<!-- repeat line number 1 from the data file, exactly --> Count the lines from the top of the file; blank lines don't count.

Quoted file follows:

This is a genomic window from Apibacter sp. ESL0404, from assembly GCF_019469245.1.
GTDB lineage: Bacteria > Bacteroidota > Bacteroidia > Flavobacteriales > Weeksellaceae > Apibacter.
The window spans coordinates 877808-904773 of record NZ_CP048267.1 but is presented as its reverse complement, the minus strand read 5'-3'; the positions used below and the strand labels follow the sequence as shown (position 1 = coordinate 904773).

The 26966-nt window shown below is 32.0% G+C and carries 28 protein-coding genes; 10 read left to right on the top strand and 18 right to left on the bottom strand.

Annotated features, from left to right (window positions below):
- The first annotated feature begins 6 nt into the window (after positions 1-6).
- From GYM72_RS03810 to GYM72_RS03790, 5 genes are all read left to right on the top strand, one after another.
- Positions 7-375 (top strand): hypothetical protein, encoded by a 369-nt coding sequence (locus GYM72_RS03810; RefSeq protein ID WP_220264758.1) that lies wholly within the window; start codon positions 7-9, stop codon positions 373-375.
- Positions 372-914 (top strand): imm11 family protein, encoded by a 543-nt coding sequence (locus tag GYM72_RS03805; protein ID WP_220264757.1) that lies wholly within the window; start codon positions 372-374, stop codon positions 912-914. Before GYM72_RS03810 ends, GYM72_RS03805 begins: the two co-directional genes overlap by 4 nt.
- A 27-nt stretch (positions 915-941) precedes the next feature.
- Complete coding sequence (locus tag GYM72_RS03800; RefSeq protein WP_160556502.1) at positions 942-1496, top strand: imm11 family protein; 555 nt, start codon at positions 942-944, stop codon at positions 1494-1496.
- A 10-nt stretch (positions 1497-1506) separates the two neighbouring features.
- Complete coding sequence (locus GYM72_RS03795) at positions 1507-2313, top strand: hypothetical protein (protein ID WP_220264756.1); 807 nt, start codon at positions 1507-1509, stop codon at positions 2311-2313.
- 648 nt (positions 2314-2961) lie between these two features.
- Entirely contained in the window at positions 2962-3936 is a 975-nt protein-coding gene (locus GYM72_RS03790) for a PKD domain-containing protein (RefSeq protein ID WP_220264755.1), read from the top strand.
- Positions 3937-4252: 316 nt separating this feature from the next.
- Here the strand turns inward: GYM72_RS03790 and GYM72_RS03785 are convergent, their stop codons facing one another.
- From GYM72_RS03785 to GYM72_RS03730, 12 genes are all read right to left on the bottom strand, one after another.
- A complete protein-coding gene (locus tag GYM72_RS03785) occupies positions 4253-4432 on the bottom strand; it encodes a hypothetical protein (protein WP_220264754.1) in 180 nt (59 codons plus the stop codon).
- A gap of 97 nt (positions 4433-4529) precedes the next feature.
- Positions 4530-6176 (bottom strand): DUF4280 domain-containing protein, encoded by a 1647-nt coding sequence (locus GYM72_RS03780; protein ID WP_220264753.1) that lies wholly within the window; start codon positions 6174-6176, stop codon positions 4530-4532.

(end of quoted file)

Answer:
This is a genomic window from Apibacter sp. ESL0404, from assembly GCF_019469245.1.